Boycott of Israeli settlement goods gains momentum
The close ties between Israel and Germany may become strained if the German government changes its policy on labeling Israeli goods that are produced in areas that Israel acquired in 1967. Until now, all Israeli goods, regardless of where they were produced, were labeled “Made in Israel.”
An official document was issued in response to German opposition members.
“In our view products should be labeled ‘Made in Israel’ only if they are manufactured within the 1967 borders,” the document states, according to Israeli press reports. That would exclude products made in the more than 140 communities built on land that Israel acquired in 1967, also known as the “West Bank.”
The European Union (EU) Ambassador to Israel Andrew Standley told Army Radio that efforts to single out products produced in these areas reflect the growing European impatience with what he called “Israeli settlements.” He said the new labeling would help European companies distinguish between products made in pre-1967 areas and post-1967 areas.
The volume of trade between Israel and the EU is quite high, with total trade amounting to more than $ 38 billion in 2011. The EU is Israel’s largest source of imports including machinery and chemicals, and second largest market for exports, including Israeli chemicals and precious and semi-precious stones. Israel has no statistics on how much of that trade came from post-1967 areas.
Israeli officials said that as far as they knew there had been no official change in policy.
“I’m not saying this will never happen,” Deputy Foreign Ministry spokesman Paul Hirschson said. “But if the government is interested in doing it, they would contact us and have a conversation with us about it and this hasn’t happened.”
He also said that he doubted this would happen while the United States is engaged in an intense effort to restart Israeli-Palestinian peace talks.
“As long as that is under way, nobody, least of all Germany, will do anything to antagonize the two sides,” he said.
But at least some Israeli officials did appear concerned about the potential change in German policy.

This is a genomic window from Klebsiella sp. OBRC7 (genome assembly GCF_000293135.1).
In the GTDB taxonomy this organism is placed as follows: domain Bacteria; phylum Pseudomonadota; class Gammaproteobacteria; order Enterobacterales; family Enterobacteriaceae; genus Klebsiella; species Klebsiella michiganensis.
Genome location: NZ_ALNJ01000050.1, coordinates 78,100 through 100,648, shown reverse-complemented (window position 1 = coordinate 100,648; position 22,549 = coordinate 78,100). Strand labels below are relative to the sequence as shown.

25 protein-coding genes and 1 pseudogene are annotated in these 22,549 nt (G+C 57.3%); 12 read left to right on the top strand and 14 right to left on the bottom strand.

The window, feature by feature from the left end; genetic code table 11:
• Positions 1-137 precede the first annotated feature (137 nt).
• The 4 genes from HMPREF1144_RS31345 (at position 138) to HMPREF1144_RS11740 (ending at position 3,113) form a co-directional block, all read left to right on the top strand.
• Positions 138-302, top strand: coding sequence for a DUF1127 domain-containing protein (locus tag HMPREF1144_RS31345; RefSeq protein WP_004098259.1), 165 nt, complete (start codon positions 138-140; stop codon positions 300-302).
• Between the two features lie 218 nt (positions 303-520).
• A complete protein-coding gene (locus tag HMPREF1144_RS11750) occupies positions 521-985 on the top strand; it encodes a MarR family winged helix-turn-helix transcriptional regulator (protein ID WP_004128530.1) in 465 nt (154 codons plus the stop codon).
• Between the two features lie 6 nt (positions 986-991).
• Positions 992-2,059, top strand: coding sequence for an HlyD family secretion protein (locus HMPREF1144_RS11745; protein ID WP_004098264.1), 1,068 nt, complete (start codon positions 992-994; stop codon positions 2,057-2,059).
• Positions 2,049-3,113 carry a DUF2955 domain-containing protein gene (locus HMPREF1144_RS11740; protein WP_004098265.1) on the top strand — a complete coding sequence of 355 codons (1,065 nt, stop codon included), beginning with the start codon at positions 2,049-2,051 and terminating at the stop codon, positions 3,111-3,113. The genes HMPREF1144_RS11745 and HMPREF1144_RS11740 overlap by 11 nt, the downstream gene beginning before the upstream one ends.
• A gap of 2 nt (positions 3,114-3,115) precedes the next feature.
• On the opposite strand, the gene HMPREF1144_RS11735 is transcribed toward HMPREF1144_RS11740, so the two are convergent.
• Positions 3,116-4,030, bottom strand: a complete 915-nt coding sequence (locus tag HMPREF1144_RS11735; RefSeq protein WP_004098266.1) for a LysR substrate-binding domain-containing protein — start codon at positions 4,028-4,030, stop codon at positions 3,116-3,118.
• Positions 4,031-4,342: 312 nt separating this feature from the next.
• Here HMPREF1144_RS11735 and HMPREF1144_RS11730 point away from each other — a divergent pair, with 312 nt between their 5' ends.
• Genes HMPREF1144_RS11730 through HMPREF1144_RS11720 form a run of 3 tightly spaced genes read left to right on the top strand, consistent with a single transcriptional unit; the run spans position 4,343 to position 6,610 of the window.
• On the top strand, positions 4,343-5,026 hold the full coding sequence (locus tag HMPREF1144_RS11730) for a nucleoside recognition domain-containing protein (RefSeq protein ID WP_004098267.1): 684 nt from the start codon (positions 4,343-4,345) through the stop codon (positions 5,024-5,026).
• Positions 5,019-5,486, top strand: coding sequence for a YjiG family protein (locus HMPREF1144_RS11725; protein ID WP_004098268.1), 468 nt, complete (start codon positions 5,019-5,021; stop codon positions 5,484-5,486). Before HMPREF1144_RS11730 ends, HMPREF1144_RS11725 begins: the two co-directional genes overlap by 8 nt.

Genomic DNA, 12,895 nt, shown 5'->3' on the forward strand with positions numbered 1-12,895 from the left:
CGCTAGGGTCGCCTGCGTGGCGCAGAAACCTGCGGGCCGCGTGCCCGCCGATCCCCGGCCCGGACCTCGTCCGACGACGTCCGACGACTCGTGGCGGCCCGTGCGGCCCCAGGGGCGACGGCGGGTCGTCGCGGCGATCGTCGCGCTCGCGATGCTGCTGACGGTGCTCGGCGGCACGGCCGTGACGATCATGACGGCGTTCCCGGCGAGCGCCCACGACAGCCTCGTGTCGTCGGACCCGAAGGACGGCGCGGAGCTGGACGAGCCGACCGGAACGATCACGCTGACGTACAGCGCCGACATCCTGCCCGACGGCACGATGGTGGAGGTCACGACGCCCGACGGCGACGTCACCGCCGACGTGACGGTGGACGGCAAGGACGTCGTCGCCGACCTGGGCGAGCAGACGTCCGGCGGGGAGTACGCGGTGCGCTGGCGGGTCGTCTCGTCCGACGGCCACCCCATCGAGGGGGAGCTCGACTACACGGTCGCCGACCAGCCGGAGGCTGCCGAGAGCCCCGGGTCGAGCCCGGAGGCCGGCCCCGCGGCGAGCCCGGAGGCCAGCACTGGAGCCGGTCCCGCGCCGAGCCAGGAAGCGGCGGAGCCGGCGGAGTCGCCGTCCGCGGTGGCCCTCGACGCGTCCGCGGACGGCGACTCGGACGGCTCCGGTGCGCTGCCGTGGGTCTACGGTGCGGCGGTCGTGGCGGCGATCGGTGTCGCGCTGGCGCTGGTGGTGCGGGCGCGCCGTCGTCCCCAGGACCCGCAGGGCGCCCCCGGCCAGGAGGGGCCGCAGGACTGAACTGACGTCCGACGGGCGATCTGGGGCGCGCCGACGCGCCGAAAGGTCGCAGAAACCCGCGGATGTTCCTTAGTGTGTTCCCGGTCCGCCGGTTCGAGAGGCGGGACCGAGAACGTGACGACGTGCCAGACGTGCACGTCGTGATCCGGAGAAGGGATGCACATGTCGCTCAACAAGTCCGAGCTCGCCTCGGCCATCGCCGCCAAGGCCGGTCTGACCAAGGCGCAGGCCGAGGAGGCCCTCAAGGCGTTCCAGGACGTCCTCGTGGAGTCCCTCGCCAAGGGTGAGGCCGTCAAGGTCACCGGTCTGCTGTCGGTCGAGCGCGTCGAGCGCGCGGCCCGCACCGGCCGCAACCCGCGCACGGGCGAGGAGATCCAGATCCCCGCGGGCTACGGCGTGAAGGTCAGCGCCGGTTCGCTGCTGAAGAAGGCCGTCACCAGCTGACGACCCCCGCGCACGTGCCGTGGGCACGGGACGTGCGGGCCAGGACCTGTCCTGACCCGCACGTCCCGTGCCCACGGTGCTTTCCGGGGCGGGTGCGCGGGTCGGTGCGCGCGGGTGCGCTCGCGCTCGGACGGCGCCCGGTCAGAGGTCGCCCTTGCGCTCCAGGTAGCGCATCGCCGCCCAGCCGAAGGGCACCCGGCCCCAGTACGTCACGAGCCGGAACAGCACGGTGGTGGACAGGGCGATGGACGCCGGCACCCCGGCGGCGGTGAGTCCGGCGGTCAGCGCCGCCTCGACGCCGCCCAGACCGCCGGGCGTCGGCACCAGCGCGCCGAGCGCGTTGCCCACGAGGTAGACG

“We will fight,” Deputy Foreign Minister Zeev Elkin told Army Radio. “We are handling this initiative. We have brought up this issue at every meeting, with every delegation and with every foreign minister… We are not saying that this is a lost cause. There are ups and downs. It is Israel’s duty to deal with this issue and we have the tools to do so.”
Israel sees Germany as one of its closest allies, despite the fact that Germany was where the Holocaust during World War II took place. German governments since then have expressed deep remorse and thousands of young Germans volunteer in Israel every year.
But there has also been growing pressure in Europe by the Boycott, Divestment and Sanctions movement (BDS) to protest Israel’s continued construction in post-1967 areas where some 600,000 Israelis now live alongside 2.3 million Palestinians.
The BDS movement has pressured artists to cancel concerts in Israel and academics to boycott conferences. Physicist Steven Hawking last month canceled his participation in a conference hosted by Israeli President Shimon Peres.
“For a while now there is has been unhappiness with Israel’s “settlement” policy and patience is wearing thin,” Dr. Azriel Bermant, an expert on German-Israeli relations at the INSS think tank told The Media Line. “Germany is certainly one of Israel’s strongest supporters but there is a real difference of opinion over “settlement” building.”
He said that if Germany goes through with the plan to label as “made in Israel” only those goods produced in pre-1967 Israel, much of the EU would follow.
“Europe feels it can exert power via its strong trade links with Israel,” Bermant said. “Europe is frustrated over the lack of progress in the peace process and feels it can make its disapproval felt this way. Germany is one of the leading countries in Europe and may well influence other countries there.”